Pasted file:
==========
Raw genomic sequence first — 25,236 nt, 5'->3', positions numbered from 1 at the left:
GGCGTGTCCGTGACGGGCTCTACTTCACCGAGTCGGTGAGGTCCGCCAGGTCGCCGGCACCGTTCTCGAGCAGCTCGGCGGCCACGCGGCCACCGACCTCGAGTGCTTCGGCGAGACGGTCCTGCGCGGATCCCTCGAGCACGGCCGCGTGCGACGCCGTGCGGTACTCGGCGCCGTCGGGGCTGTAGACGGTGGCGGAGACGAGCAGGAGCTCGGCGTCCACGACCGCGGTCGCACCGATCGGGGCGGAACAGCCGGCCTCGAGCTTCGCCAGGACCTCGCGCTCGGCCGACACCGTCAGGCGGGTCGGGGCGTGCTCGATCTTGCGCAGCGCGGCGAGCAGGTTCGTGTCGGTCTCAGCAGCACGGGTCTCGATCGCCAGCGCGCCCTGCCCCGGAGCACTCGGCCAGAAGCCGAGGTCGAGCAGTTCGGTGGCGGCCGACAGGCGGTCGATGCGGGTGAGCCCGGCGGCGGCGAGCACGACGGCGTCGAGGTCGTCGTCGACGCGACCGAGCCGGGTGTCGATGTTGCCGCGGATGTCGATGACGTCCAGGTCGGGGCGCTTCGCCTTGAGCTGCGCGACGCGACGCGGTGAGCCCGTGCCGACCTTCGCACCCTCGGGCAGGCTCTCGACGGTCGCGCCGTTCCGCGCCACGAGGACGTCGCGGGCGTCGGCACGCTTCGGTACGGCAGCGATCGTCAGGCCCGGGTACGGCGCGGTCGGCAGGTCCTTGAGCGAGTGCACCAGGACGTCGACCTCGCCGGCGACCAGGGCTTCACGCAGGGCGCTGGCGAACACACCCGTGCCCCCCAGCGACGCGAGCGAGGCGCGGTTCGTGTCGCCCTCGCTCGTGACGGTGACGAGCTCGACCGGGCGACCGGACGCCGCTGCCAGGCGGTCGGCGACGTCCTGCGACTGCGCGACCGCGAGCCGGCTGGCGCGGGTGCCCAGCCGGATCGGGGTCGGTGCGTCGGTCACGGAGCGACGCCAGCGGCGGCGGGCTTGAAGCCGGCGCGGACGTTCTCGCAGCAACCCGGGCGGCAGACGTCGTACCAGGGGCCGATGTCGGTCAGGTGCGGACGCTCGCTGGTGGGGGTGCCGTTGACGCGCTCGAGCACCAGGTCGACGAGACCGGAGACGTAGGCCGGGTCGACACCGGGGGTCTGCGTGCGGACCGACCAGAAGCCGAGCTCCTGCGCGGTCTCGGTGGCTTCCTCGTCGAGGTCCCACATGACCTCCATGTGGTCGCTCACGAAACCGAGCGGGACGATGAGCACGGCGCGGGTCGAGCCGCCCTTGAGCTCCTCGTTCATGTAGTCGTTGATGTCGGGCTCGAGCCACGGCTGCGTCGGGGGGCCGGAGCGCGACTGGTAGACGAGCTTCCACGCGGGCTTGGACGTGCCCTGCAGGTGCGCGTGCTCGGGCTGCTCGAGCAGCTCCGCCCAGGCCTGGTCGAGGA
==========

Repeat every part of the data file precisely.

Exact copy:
Raw genomic sequence first — 25,236 nt, 5'->3', positions numbered from 1 at the left:
GGCGTGTCCGTGACGGGCTCTACTTCACCGAGTCGGTGAGGTCCGCCAGGTCGCCGGCACCGTTCTCGAGCAGCTCGGCGGCCACGCGGCCACCGACCTCGAGTGCTTCGGCGAGACGGTCCTGCGCGGATCCCTCGAGCACGGCCGCGTGCGACGCCGTGCGGTACTCGGCGCCGTCGGGGCTGTAGACGGTGGCGGAGACGAGCAGGAGCTCGGCGTCCACGACCGCGGTCGCACCGATCGGGGCGGAACAGCCGGCCTCGAGCTTCGCCAGGACCTCGCGCTCGGCCGACACCGTCAGGCGGGTCGGGGCGTGCTCGATCTTGCGCAGCGCGGCGAGCAGGTTCGTGTCGGTCTCAGCAGCACGGGTCTCGATCGCCAGCGCGCCCTGCCCCGGAGCACTCGGCCAGAAGCCGAGGTCGAGCAGTTCGGTGGCGGCCGACAGGCGGTCGATGCGGGTGAGCCCGGCGGCGGCGAGCACGACGGCGTCGAGGTCGTCGTCGACGCGACCGAGCCGGGTGTCGATGTTGCCGCGGATGTCGATGACGTCCAGGTCGGGGCGCTTCGCCTTGAGCTGCGCGACGCGACGCGGTGAGCCCGTGCCGACCTTCGCACCCTCGGGCAGGCTCTCGACGGTCGCGCCGTTCCGCGCCACGAGGACGTCGCGGGCGTCGGCACGCTTCGGTACGGCAGCGATCGTCAGGCCCGGGTACGGCGCGGTCGGCAGGTCCTTGAGCGAGTGCACCAGGACGTCGACCTCGCCGGCGACCAGGGCTTCACGCAGGGCGCTGGCGAACACACCCGTGCCCCCCAGCGACGCGAGCGAGGCGCGGTTCGTGTCGCCCTCGCTCGTGACGGTGACGAGCTCGACCGGGCGACCGGACGCCGCTGCCAGGCGGTCGGCGACGTCCTGCGACTGCGCGACCGCGAGCCGGCTGGCGCGGGTGCCCAGCCGGATCGGGGTCGGTGCGTCGGTCACGGAGCGACGCCAGCGGCGGCGGGCTTGAAGCCGGCGCGGACGTTCTCGCAGCAACCCGGGCGGCAGACGTCGTACCAGGGGCCGATGTCGGTCAGGTGCGGACGCTCGCTGGTGGGGGTGCCGTTGACGCGCTCGAGCACCAGGTCGACGAGACCGGAGACGTAGGCCGGGTCGACACCGGGGGTCTGCGTGCGGACCGACCAGAAGCCGAGCTCCTGCGCGGTCTCGGTGGCTTCCTCGTCGAGGTCCCACATGACCTCCATGTGGTCGCTCACGAAACCGAGCGGGACGATGAGCACGGCGCGGGTCGAGCCGCCCTTGAGCTCCTCGTTCATGTAGTCGTTGATGTCGGGCTCGAGCCACGGCTGCGTCGGGGGGCCGGAGCGCGACTGGTAGACGAGCTTCCACGCGGGCTTGGACGTGCCCTGCAGGTGCGCGTGCTCGGGCTGCTCGAGCAGCTCCGCCCAGGCCTGGTCGAGGA